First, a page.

“As you can imagine, it affects your home and social life. It’s a very big commitment. You need to have very understanding girlfriends or wives,” he says.

“I won’t lie – it’s a big strain on our relationship at times, but they do understand. They know we’re doing good.

“We don’t drink; you get a taste for non-alcoholic beer. I think the pub opposite probably sells the most Becks Blue in the whole of Chesham!”

Mick has his pager with him all the time.

“You live by your pager,” he says. “I could be called right now. I could be at home watching TV or playing a game or tucking into my dinner and within five minutes I could be up and ready to go into a burning building or to a car crash.”

When his pager goes off, Mick is usually at the station within three minutes and heading to the scene within four minutes.

Chesham is one of the busiest retained stations, dealing with about 250 to 300 calls a year.

Mick says: “We could go a week with nothing or I think the record was 18 shouts in one day. You just don’t know.”

He says he would encourage other people to join.

“I don’t want to paint the picture you have to give your life up – we still have lives. Come down on a Monday, watch the drill and speak to us.

“It’s not all heroics and running into burning buildings. It’s getting woken up at all hours and going out to God knows what.

“If you can commit the time, it’s probably one of the best things you’ll ever do.”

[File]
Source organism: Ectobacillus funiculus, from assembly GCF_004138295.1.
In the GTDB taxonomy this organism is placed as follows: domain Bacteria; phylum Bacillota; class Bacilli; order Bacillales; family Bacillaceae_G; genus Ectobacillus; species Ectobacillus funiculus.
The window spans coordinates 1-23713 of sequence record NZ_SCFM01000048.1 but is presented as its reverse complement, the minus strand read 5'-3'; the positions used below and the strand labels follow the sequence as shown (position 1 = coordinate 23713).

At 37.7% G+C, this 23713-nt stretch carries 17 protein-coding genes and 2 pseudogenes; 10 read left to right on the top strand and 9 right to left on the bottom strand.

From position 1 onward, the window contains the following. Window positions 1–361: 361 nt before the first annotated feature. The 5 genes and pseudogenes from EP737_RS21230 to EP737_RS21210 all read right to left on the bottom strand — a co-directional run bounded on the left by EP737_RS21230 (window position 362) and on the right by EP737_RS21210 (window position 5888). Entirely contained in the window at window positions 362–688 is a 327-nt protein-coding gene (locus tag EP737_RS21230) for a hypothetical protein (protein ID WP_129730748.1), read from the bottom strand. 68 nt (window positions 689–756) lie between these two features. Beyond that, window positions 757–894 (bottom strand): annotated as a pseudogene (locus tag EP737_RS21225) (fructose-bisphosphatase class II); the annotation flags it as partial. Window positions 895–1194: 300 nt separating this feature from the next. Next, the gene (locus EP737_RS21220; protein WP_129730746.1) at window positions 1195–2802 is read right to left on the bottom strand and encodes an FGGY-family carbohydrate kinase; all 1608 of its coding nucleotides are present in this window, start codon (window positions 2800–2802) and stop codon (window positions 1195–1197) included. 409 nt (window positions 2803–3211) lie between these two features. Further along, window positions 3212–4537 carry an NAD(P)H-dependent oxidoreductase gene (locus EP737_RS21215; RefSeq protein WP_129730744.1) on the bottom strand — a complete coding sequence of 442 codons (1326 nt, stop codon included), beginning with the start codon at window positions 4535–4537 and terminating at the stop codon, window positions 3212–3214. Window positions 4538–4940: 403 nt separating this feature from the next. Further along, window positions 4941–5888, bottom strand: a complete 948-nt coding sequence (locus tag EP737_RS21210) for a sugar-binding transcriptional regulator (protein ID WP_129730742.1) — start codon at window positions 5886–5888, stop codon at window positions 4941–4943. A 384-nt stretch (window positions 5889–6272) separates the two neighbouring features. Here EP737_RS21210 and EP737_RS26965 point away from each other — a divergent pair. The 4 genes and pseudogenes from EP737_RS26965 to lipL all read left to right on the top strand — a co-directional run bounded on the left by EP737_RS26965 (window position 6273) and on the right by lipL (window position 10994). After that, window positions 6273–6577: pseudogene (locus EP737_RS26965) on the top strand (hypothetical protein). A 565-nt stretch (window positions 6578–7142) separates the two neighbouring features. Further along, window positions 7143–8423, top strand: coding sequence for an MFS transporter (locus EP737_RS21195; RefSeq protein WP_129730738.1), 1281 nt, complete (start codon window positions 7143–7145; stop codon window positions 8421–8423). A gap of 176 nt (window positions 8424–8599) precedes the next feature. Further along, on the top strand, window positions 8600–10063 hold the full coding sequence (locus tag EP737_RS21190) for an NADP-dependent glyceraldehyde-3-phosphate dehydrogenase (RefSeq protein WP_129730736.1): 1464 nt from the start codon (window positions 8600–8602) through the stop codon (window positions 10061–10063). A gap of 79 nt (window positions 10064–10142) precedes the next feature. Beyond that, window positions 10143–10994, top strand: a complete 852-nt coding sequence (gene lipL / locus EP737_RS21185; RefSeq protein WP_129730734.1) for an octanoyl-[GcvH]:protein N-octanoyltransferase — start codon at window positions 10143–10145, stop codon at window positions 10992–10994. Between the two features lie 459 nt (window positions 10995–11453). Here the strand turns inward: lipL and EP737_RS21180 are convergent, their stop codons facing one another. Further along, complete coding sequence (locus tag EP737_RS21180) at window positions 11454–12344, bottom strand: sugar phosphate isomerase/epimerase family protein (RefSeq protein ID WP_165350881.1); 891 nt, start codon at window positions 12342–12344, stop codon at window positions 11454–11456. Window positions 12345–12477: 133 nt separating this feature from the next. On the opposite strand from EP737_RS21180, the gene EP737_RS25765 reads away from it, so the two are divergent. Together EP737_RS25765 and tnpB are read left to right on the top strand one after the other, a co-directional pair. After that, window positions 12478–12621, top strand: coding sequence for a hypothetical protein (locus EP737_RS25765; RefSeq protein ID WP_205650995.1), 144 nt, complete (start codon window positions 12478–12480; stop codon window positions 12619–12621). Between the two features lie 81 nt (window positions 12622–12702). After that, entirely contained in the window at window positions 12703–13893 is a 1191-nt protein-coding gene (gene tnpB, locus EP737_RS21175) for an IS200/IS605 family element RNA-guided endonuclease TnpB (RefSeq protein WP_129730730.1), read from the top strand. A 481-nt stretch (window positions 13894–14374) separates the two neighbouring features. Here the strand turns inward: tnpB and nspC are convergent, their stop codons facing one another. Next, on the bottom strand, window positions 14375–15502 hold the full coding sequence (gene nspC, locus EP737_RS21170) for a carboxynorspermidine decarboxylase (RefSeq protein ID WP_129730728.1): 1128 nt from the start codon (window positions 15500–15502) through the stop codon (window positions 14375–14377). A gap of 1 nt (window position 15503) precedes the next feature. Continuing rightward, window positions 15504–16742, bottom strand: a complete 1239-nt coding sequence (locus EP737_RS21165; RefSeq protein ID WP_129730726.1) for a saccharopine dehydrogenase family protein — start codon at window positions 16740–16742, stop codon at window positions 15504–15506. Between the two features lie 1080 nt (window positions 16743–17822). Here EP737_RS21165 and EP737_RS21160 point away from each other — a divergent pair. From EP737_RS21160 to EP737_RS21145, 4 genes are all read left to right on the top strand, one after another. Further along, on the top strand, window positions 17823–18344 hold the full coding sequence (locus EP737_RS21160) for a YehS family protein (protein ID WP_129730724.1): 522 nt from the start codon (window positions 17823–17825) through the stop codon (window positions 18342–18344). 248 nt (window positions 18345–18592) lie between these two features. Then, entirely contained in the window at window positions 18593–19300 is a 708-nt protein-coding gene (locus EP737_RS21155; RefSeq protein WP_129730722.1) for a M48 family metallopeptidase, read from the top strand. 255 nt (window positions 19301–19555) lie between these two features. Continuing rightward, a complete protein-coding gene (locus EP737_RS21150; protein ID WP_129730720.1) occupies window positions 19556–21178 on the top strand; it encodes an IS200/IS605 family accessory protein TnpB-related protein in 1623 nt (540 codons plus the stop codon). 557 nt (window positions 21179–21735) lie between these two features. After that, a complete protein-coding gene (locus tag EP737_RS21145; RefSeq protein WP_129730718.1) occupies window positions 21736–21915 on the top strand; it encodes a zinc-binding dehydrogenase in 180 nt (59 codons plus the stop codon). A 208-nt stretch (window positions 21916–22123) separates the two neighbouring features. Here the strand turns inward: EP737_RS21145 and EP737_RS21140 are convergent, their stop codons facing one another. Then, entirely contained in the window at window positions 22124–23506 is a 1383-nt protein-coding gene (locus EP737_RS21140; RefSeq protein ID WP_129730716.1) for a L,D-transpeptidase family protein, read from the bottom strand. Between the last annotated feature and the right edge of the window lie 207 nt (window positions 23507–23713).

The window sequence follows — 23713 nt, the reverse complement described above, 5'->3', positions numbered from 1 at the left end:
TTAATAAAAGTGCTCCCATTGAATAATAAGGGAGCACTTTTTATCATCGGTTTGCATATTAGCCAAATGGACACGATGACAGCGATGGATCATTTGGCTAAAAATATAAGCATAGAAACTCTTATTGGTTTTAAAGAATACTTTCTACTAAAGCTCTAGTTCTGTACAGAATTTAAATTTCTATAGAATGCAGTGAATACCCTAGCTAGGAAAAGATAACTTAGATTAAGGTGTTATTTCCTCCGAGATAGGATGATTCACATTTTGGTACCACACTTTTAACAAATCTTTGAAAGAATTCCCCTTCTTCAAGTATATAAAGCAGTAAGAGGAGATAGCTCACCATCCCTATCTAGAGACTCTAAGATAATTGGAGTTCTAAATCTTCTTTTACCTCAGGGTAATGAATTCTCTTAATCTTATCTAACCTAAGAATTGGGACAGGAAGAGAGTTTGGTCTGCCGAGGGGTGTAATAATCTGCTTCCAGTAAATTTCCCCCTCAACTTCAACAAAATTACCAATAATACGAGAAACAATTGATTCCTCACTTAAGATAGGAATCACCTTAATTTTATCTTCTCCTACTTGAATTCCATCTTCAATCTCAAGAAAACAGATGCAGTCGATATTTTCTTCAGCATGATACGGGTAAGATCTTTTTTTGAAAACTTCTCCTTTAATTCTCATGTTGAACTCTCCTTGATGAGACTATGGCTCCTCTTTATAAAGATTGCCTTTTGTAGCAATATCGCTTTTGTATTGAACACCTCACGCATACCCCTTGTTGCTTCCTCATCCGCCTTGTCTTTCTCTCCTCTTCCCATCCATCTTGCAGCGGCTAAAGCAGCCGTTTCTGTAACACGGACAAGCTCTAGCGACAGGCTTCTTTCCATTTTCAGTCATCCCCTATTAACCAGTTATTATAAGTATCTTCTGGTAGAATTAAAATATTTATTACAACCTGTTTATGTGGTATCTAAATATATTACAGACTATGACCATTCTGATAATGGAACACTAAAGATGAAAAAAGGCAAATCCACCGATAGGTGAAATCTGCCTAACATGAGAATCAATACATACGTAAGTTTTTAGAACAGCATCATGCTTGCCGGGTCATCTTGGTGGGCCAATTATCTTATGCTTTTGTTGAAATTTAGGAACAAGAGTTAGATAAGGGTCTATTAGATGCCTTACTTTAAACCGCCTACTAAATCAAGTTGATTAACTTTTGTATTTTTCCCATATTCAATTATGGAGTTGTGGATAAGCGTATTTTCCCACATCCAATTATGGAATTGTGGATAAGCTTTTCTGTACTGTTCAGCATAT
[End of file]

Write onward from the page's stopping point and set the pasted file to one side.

AS THE only woman in her team, Great Missenden firefighter Tina Jackson’s duties often extend beyond the usual calls of duty.

The 36-year-old mother of three laughs: “I can be their mother, their best mate, their colleague, but I love it. It’s a great job and I’d definitely recommend it to any other girl thinking about joining the profession.

“It is very demanding though, both physically and mentally, but also extremely rewarding.”

Tina, who lives on the High Street in the village, works for 54 hours a week in her role at the station. And not being one to shy away from high-pressure roles, she also has another job.

“I’ve been a firefighter for six years and I’ve also worked with South Central Ambulance as an emergency paramedic for the past 11 years. We’re based at Amersham and I do four shifts every six months.

“It’s great as it frees up your days, which is lovely when you’ve got a family.”

I ask how the male firefighters took to her when she started at Great Missenden.

“They were great. I think because of my paramedic background I had their respect straight away too.

“It’s a very varied job – you deal with everything from road traffic collisions to flat fires and barn fires – so there’s always something different.”

Tina also speaks to children in schools about the profession.

“They love it. When I go in and take my helmet off, they say ‘but you’re a woman’.

“I don’t think a lot of them realise women can be firefighters.”

? To find out more about joining the fire service, go to .